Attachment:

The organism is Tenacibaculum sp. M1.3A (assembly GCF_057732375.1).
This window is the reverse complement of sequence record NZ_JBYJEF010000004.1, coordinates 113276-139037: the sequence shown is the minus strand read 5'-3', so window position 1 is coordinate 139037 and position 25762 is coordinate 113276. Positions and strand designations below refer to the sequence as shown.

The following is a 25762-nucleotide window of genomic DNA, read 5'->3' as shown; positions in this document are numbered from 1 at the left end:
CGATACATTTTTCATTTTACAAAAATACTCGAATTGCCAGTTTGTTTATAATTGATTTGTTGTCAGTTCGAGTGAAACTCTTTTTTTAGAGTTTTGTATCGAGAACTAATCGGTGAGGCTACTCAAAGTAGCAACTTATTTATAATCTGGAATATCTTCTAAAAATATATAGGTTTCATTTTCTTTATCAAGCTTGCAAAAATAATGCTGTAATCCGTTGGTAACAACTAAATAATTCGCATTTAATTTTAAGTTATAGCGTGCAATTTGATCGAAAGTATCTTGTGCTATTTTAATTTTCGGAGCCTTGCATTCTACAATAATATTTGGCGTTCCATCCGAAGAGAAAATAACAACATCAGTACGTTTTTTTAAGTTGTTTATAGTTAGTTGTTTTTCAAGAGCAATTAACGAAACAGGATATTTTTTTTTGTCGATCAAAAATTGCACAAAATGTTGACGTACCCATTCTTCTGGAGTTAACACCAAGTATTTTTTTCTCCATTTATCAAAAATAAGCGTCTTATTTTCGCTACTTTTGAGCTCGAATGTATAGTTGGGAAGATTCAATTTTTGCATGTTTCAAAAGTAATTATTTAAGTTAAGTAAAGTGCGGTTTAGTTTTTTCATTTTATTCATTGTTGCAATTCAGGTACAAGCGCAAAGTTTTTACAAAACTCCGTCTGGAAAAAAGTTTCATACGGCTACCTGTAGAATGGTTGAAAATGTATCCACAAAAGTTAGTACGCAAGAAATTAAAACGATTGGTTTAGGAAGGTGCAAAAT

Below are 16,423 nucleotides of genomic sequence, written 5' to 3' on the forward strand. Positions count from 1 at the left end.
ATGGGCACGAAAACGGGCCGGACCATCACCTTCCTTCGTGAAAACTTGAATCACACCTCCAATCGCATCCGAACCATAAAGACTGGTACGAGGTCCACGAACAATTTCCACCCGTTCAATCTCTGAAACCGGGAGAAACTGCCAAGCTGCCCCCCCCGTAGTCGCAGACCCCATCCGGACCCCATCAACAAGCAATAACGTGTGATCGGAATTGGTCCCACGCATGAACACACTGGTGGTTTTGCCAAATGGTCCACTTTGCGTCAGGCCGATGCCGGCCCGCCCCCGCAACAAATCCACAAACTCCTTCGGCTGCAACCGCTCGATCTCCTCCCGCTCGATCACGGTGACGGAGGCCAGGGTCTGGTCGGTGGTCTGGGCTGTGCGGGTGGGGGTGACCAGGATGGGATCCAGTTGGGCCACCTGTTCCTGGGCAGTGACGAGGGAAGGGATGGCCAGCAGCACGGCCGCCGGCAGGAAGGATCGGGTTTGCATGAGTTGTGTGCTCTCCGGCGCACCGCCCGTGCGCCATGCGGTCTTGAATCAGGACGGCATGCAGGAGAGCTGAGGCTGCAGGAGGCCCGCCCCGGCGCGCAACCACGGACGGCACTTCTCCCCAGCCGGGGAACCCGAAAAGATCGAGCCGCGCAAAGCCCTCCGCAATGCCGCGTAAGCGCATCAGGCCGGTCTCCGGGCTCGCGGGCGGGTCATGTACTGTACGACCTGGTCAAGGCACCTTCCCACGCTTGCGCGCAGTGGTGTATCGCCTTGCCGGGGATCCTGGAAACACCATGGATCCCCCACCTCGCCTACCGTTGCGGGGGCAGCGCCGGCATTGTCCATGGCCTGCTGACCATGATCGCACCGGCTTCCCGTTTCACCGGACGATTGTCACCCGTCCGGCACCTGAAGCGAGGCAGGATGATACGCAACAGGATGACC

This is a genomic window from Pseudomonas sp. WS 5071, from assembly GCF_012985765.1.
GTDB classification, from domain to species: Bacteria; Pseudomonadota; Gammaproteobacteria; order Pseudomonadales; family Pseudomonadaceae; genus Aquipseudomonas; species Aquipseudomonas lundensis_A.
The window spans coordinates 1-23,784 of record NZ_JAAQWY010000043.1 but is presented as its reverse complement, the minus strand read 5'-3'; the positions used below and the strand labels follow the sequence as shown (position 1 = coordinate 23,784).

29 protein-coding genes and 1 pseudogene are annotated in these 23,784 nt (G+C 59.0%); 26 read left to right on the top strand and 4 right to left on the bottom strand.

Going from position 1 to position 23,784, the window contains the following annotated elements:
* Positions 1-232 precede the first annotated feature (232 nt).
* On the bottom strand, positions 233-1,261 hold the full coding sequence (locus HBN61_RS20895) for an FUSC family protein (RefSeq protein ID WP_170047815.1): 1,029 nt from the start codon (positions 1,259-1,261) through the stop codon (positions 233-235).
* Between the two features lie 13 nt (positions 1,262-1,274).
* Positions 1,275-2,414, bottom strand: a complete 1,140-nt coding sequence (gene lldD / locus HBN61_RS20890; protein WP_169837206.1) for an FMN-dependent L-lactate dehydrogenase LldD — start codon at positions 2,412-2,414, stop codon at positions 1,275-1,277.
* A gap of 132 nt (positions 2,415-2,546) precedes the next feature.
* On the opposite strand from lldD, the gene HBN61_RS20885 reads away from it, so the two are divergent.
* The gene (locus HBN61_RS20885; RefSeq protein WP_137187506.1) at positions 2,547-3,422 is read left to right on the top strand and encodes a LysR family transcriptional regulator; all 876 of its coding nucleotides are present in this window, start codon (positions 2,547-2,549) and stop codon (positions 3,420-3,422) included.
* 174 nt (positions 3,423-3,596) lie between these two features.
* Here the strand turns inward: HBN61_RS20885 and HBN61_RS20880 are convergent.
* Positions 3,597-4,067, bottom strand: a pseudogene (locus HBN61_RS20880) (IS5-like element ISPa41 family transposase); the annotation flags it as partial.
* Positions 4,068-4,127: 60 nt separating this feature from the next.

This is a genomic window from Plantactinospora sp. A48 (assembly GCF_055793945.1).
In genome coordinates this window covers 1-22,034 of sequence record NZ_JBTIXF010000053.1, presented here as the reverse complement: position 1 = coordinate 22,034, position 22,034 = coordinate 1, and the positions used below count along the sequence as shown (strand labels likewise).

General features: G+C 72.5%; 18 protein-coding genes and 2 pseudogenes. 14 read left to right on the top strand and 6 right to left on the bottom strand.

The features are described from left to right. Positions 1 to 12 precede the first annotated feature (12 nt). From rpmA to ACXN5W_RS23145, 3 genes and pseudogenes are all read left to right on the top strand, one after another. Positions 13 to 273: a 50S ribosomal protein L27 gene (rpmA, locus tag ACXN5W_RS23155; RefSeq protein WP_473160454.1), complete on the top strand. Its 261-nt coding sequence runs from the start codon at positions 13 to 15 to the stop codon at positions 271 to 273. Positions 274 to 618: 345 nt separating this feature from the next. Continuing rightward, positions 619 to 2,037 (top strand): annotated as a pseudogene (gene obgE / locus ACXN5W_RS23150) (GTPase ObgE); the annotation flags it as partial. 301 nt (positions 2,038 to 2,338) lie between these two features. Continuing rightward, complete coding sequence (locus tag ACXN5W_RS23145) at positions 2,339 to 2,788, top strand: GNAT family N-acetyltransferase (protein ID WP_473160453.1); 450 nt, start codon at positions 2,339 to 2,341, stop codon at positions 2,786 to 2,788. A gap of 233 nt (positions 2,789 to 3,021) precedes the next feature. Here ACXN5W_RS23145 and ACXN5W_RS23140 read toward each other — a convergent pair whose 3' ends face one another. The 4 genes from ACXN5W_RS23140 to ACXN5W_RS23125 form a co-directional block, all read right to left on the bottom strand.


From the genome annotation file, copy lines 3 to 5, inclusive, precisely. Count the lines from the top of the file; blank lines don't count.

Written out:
The following is a 25762-nucleotide window of genomic DNA, read 5'->3' as shown; positions in this document are numbered from 1 at the left end:
CGATACATTTTTCATTTTACAAAAATACTCGAATTGCCAGTTTGTTTATAATTGATTTGTTGTCAGTTCGAGTGAAACTCTTTTTTTAGAGTTTTGTATCGAGAACTAATCGGTGAGGCTACTCAAAGTAGCAACTTATTTATAATCTGGAATATCTTCTAAAAATATATAGGTTTCATTTTCTTTATCAAGCTTGCAAAAATAATGCTGTAATCCGTTGGTAACAACTAAATAATTCGCATTTAATTTTAAGTTATAGCGTGCAATTTGATCGAAAGTATCTTGTGCTATTTTAATTTTCGGAGCCTTGCATTCTACAATAATATTTGGCGTTCCATCCGAAGAGAAAATAACAACATCAGTACGTTTTTTTAAGTTGTTTATAGTTAGTTGTTTTTCAAGAGCAATTAACGAAACAGGATATTTTTTTTTGTCGATCAAAAATTGCACAAAATGTTGACGTACCCATTCTTCTGGAGTTAACACCAAGTATTTTTTTCTCCATTTATCAAAAATAAGCGTCTTATTTTCGCTACTTTTGAGCTCGAATGTATAGTTGGGAAGATTCAATTTTTGCATGTTTCAAAAGTAATTATTTAAGTTAAGTAAAGTGCGGTTTAGTTTTTTCATTTTATTCATTGTTGCAATTCAGGTACAAGCGCAAAGTTTTTACAAAACTCCGTCTGGAAAAAAGTTTCATACGGCTACCTGTAGAATGGTTGAAAATGTATCCACAAAAGTTAGTACGCAAGAAATTAAAACGATTGGTTTAGGAAGGTGCAAAAT

Below are 16,423 nucleotides of genomic sequence, written 5' to 3' on the forward strand. Positions count from 1 at the left end.